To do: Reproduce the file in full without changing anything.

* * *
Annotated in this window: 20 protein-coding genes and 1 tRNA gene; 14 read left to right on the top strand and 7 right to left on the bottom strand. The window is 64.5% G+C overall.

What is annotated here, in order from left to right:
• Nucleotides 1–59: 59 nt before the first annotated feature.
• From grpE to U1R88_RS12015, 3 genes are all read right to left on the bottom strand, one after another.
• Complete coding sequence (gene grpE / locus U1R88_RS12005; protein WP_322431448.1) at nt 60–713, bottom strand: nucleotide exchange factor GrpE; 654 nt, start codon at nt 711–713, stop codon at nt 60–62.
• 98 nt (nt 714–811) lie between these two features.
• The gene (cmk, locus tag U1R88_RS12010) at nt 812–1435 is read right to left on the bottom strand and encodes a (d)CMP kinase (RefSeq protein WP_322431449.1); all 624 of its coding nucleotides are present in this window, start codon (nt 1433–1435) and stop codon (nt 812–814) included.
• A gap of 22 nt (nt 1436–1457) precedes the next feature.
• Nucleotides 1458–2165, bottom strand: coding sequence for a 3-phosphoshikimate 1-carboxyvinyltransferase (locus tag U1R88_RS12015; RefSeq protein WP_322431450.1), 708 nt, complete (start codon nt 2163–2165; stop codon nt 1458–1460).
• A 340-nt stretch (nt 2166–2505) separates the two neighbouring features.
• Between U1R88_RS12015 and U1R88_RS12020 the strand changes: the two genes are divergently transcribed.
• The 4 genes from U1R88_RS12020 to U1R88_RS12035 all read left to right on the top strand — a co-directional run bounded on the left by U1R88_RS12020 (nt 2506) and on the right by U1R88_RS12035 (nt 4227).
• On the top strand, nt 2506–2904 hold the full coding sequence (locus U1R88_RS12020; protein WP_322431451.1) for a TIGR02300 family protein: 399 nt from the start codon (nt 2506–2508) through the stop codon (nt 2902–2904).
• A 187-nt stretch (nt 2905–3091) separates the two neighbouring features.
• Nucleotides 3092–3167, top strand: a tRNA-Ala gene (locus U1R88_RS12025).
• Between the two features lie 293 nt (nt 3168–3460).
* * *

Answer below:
Annotated in this window: 20 protein-coding genes and 1 tRNA gene; 14 read left to right on the top strand and 7 right to left on the bottom strand. The window is 64.5% G+C overall.

What is annotated here, in order from left to right:
• Nucleotides 1–59: 59 nt before the first annotated feature.
• From grpE to U1R88_RS12015, 3 genes are all read right to left on the bottom strand, one after another.
• Complete coding sequence (gene grpE / locus U1R88_RS12005; protein WP_322431448.1) at nt 60–713, bottom strand: nucleotide exchange factor GrpE; 654 nt, start codon at nt 711–713, stop codon at nt 60–62.
• 98 nt (nt 714–811) lie between these two features.
• The gene (cmk, locus tag U1R88_RS12010) at nt 812–1435 is read right to left on the bottom strand and encodes a (d)CMP kinase (RefSeq protein WP_322431449.1); all 624 of its coding nucleotides are present in this window, start codon (nt 1433–1435) and stop codon (nt 812–814) included.
• A gap of 22 nt (nt 1436–1457) precedes the next feature.
• Nucleotides 1458–2165, bottom strand: coding sequence for a 3-phosphoshikimate 1-carboxyvinyltransferase (locus tag U1R88_RS12015; RefSeq protein WP_322431450.1), 708 nt, complete (start codon nt 2163–2165; stop codon nt 1458–1460).
• A 340-nt stretch (nt 2166–2505) separates the two neighbouring features.
• Between U1R88_RS12015 and U1R88_RS12020 the strand changes: the two genes are divergently transcribed.
• The 4 genes from U1R88_RS12020 to U1R88_RS12035 all read left to right on the top strand — a co-directional run bounded on the left by U1R88_RS12020 (nt 2506) and on the right by U1R88_RS12035 (nt 4227).
• On the top strand, nt 2506–2904 hold the full coding sequence (locus U1R88_RS12020; protein WP_322431451.1) for a TIGR02300 family protein: 399 nt from the start codon (nt 2506–2508) through the stop codon (nt 2902–2904).
• A 187-nt stretch (nt 2905–3091) separates the two neighbouring features.
• Nucleotides 3092–3167, top strand: a tRNA-Ala gene (locus U1R88_RS12025).
• Between the two features lie 293 nt (nt 3168–3460).